Guest Post: Hyper-sexualising queer women is a social injustice - it's time to change the narrative

Denisha Killoh is a proud member of the LGBT+ community with experience of fighting for change for marginalised groups. As Pride month draws to a close, she reflects on the need to take action to end discrimination against lesbians.

Follow Denisha on Twitter @denishakilloh

We live in a day and age where people are quicker than ever to call out injustices in society. Recently, we’ve seen an unprecedented rise of social activism, as a direct influence of social media, allowing anyone with a cause and a platform to fight for change.

We’ve seen this form of activism translate into campaigns to challenge institutions such as the legendary Black Lives Matter movement which calls out police brutality and systematic racism towards black people. The profound impact this influential movement had on both political and cultural landscapes across the globe is undeniable, popularising using online activism to inspire mass mobilisation for social change.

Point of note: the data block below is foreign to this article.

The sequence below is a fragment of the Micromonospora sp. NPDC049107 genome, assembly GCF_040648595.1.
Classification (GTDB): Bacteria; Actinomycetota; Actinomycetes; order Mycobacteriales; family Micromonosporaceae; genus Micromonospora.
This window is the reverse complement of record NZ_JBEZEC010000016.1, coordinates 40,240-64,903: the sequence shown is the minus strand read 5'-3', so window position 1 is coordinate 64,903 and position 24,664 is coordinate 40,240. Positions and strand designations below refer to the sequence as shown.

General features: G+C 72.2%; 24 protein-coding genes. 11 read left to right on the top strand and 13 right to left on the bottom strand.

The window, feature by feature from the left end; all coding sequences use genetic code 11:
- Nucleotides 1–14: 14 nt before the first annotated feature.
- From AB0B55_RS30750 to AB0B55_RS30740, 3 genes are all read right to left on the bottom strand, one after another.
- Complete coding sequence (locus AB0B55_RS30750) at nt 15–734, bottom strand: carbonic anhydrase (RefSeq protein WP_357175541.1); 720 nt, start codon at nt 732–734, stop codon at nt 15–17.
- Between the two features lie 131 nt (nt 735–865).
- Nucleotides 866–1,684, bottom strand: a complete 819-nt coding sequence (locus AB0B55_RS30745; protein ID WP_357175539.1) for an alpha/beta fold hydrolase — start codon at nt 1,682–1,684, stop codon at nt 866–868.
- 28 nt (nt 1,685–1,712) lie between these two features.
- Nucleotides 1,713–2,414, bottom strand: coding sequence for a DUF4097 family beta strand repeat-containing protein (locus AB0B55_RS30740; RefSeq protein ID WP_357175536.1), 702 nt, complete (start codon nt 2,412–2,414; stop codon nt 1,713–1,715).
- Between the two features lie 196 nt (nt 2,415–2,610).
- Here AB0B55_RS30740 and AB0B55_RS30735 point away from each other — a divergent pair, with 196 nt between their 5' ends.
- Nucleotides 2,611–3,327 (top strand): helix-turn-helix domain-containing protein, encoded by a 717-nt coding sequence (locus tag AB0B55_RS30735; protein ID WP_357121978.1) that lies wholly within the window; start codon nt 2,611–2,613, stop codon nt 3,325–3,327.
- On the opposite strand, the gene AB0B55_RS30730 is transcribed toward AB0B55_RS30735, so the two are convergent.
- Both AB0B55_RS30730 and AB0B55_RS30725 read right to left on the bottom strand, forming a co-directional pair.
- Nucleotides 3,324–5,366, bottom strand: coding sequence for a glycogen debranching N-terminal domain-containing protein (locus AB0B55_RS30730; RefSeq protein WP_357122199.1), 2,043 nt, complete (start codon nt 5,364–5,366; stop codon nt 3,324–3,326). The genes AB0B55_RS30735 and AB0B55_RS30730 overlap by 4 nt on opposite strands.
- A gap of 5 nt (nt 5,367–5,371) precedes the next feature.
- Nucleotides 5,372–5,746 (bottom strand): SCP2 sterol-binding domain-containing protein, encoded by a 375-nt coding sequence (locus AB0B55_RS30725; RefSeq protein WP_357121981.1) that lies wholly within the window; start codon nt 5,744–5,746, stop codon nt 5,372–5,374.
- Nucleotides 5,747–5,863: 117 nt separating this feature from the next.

Earlier this month, a photo of Melania Geymonat and her girlfriend Chris went viral. The photo was taken following a homophobic attack on the couple by male perpetrators who aggressively tried to exploit the two women’s sexuality for their own gratification. The violence and oppression in this attack was abhorrent, providing a stark reminder that we have not yet combated the prevalent discriminatory attitudes towards Sapphic women in our society.

lesbians are viewed as no more than an erotic fixation for men to gawk over with little consideration for the genuine love within our relationships or our fundamental rights.

Society has normalised the view that romantic female relationships are a synonym for the hypersexual fetishization of lesbians. The way we portray Sapphism as inherently erotic has socialised a whole culture of men to view homosexual women as entirely for their own sexual gratification.

The media has been a major culprit of socialising these attitudes into society by regurgitating a narrative of lesbianism which is unrealistic and unrepresentative.

The normative idea of queer women is one which is constructed to be attractive to men. The majority of depictions of homosexual women solely feature cisgender feminine white women. We see it in films, music and wider pop culture – that femininity is exclusively intertwined with sexuality. This blatantly disregards that we come in all shapes, colours and sizes and teaches women growing up LGBT+ that unless they’re hypersexual and fit a certain stereotype, their place in society is inconsequential. This is something Chris herself criticised in regard to the media attention around her attack, highlighting that the world-wide press coverage her and her girlfriend received was not coincidental to the way they look.